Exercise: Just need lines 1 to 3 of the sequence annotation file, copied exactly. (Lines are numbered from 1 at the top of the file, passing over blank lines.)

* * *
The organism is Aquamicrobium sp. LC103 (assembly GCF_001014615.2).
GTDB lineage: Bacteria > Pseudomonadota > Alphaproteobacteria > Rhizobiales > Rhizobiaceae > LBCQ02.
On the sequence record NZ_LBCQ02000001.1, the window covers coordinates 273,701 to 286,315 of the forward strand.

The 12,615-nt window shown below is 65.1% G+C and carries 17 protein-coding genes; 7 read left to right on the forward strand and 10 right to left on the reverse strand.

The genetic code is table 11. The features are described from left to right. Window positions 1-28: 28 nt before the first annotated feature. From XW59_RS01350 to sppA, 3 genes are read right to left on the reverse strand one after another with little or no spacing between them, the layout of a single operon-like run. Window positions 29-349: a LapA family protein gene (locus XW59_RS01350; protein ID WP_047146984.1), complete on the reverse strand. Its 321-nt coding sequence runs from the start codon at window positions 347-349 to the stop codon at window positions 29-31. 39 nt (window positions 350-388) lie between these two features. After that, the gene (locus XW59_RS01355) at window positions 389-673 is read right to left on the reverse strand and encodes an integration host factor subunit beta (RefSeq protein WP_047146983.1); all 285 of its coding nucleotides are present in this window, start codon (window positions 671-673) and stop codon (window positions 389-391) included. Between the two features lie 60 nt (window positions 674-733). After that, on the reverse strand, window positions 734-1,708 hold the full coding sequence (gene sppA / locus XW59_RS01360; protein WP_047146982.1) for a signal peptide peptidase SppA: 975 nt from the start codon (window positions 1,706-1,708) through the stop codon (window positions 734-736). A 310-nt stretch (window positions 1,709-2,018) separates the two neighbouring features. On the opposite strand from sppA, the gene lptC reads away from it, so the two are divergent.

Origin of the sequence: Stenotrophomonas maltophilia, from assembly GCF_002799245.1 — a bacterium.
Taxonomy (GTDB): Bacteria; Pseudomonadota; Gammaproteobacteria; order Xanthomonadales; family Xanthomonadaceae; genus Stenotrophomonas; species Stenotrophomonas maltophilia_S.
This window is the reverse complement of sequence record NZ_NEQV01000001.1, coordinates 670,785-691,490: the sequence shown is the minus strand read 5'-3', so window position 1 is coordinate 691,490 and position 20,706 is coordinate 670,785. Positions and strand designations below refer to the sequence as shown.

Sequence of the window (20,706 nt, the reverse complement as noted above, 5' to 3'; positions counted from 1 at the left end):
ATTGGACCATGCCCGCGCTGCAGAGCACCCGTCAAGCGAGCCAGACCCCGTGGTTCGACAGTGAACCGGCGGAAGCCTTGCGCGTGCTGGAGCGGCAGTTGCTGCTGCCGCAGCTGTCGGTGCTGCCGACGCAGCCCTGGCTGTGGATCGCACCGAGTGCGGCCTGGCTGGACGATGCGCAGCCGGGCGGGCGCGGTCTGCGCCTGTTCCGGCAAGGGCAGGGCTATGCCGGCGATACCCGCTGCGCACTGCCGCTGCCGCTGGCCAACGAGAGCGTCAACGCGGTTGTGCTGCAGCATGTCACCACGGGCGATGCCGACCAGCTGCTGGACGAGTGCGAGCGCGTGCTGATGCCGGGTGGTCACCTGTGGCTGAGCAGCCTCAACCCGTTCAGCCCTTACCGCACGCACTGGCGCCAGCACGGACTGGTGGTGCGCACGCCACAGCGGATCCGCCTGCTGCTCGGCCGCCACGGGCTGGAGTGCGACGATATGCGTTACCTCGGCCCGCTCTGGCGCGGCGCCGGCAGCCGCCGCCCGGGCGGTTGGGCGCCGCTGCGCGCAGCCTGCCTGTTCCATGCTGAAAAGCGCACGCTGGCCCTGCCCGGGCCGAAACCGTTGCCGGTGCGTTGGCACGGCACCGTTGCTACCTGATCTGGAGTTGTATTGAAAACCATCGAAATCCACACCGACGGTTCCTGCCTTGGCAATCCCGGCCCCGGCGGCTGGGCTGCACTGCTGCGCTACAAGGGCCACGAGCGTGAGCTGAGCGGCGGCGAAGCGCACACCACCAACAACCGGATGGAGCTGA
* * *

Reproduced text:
The organism is Aquamicrobium sp. LC103 (assembly GCF_001014615.2).
GTDB lineage: Bacteria > Pseudomonadota > Alphaproteobacteria > Rhizobiales > Rhizobiaceae > LBCQ02.
On the sequence record NZ_LBCQ02000001.1, the window covers coordinates 273,701 to 286,315 of the forward strand.